Mountain Maryland

Maryland, so famous for its seashore and smooth sailing, also has a wild side characterized by rugged mountain trails and rushing river waters.

View over the Allegheny Mountains from Dan's Rock Overlook, Frostburg.

Photo By: Barbara Cook

Western Maryland
193 miles from Keysers Ridge to Cumberland on state routes and country roads in forest areas
5-7
hours

Places along the way

Four seasons of outdoor pursuits — including hiking, skiing, fishing and boating — are available for anyone wishing to explore the Western Maryland countryside, from its thick forests and rambling rivers to the state’s largest freshwater lake. Pockets of history also emerge amid small towns tucked into the mountains.

Keysers Ridge to Oakland

Including I-68, MD 42 & US 219

Start at an elevation of 2,894 feet on Keysers Ridge, considered one of the most scenic peaks in Maryland, and choose between an easterly course into Grantsville—home of thousands of acres of state park and state forest land for your recreational pleasure—or head west toward Friendsville, where you can enjoy a winery tour and also get access to the scenic and wild Youghiogheny River. White-water rafting guides are based in the area.

Slipping south into McHenry, Wisp Resort offers winter activities like skiing, snowboarding and tubing, while warmer weather brings golfing and tree-top zipline tours. Four-season fun is provided by mountain coaster rides. Further down the road, Deep Creek Lake State Park hugs a spring-fed lake with 65 miles of shoreline and offers activities for all seasons, ranging from water skiing and boating to ice fishing and six miles of winter sports trails. The Deep Creek Discovery Center has hands-on activities and naturalist-led programs.

Visit Swallow Falls State Park to witness river waters rushing over the 53-foot Muddy Creek Falls, Maryland’s tallest free-falling waterfall. Down the road, Herrington Manor State Park offers a serene lake environment. Log cabins within the park are available year-round, or you can make your way to quaint accommodations in the nationally recognized Main Street community of Oakland.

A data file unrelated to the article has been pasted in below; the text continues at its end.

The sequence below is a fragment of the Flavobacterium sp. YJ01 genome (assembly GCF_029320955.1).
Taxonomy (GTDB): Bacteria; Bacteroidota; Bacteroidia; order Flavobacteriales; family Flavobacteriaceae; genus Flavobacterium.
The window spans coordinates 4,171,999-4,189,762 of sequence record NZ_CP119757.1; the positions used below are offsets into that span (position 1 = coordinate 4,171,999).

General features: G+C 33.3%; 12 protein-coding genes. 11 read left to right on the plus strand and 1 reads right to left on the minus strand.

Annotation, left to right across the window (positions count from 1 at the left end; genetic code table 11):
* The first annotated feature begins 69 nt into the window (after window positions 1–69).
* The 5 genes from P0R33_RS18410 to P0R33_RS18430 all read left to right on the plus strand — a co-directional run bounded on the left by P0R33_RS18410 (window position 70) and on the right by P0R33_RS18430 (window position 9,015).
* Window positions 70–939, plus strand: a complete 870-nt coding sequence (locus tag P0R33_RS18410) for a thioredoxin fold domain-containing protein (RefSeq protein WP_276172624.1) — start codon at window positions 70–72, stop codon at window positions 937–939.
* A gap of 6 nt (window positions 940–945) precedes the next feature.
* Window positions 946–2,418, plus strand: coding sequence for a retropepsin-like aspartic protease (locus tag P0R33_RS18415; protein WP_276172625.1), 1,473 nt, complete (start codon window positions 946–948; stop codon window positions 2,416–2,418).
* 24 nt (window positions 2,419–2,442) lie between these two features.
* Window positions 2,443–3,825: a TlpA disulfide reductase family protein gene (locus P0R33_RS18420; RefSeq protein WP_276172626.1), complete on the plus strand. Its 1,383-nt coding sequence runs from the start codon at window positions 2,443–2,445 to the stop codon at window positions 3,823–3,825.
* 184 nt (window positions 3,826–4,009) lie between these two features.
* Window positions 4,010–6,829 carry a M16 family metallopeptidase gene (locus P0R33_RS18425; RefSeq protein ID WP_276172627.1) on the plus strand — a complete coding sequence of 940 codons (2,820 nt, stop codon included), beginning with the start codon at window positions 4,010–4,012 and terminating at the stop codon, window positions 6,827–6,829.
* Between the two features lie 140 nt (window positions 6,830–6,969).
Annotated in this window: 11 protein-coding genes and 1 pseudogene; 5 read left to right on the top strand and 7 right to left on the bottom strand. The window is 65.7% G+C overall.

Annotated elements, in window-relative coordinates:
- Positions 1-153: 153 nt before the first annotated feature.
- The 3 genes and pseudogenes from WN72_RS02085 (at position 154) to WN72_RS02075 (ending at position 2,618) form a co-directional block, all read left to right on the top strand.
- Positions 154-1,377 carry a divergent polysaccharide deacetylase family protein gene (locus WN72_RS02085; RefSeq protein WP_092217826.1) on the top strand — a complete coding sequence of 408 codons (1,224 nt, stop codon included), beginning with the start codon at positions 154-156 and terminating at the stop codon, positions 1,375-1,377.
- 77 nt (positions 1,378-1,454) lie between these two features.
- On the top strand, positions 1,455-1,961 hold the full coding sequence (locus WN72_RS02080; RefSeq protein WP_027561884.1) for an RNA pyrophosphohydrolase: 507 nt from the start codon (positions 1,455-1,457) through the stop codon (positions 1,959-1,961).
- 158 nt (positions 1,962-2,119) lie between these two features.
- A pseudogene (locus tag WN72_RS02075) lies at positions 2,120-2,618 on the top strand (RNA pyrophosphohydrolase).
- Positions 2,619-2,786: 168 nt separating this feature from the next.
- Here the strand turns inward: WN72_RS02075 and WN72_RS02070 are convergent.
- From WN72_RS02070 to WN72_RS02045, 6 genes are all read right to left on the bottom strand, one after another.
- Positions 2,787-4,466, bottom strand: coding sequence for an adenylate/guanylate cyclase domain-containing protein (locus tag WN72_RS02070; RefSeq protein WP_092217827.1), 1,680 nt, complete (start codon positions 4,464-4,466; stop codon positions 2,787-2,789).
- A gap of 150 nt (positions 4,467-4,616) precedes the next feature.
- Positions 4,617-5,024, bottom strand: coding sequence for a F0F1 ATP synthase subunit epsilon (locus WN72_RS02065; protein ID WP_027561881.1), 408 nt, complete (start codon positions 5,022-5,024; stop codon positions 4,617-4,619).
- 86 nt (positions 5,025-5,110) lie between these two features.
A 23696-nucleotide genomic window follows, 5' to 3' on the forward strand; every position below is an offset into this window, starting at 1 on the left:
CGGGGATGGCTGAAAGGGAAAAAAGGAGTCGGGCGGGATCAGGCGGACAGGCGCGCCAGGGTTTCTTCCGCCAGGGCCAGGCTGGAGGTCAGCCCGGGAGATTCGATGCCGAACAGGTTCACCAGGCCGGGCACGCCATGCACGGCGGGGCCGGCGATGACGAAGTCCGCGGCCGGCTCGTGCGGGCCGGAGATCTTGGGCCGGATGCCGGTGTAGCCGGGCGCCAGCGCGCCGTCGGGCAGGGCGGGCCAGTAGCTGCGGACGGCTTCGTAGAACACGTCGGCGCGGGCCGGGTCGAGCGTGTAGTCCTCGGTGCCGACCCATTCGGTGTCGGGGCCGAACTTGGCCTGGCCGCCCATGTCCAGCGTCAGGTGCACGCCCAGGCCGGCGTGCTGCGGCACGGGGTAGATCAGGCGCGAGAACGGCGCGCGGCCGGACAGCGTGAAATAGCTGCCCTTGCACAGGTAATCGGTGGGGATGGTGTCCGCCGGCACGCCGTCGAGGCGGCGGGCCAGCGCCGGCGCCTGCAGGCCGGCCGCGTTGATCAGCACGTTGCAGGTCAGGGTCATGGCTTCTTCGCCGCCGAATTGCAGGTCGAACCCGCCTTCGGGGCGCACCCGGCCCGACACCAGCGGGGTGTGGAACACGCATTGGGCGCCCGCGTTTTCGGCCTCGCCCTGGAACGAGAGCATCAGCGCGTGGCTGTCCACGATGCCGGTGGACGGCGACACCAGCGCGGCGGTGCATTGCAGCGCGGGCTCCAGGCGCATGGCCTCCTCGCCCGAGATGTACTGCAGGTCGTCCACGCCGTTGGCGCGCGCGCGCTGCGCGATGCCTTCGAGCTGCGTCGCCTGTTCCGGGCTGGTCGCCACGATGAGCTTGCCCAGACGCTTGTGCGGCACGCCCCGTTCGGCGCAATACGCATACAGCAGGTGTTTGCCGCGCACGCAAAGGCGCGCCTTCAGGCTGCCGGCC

Enjoy the antiques and boutique shopping, stop for a friendly lunch-counter meal and old-fashioned milkshake, and admire the Victorian architecture of one of the most distinguished historic train depots in the country. An annual Autumn Glory Festival, complete with a small-town parade, calls attention to the colorful fall foliage, and Oakland Winterfest celebrates the best of the snowy season.

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Deep Creek Lake is a favorite destination for watersports in mountain Maryland. Rentals of paddle and motorcraft are available in the towns of McHenry and Deep Creek.

Photo By: Crede Calhoun, www.allearthecotours.com

Oakland to Cumberland

Including MD 135 & MD 36

At this point, the byway branches in three directions: one route enters the Allegheny Highlands, not only connecting to the C&O Canal Towpath and other trails, but also revealing natural environments commonly found in subarctic Canada; another path heads toward Kitzmiller and the Jennings Randolph Lake mountain recreation area; a third branch provides access to fishing and hunting at the 54,000-acre Savage River State Forest.

To the north, Lonaconing has an early-19th-century iron furnace and a 2,895-foot-high scenic overlook in Dans Mountain State Park. Next, pass through Frostburg, a mountainside college town and home to a picturesque Maryland Main Street.

Entertainment opportunities within town range from museums and galleries to performing arts centers. Transportation heritage sites have links to the birth of railroading, the C&O Canal and Historic National Road. A breathtaking mountain view is found along Cumberland Narrows, a 1,000-foot gorge just west of Cumberland.

The 1 1/4-mile trail through Swallow Falls State Park guides hikers through shaded rocky gorges with some of the most breath-taking scenery in Western Maryland.

Photo By: Nicolas Raymond

Maryland Lore

Lover’s Leap, a feature of Cumberland Narrows that offers views of the Allegheny Mountains, was named for a Native American legend about a jilted lover who jumped from this rocky outcropping.

This scenic landform on Will's Mountain seen while traveling on Rt. 40 between Cumberland and Lavale is named Lover's Leap.

Photo By: Fishfoot

Byways in this Region

Chesapeake & Ohio Canal
Historic National Road

Byways Guide & Map

Learn more with our FREE Maryland Scenic Byways Travel Guide & Map Start planning your road trip with our official guide and map.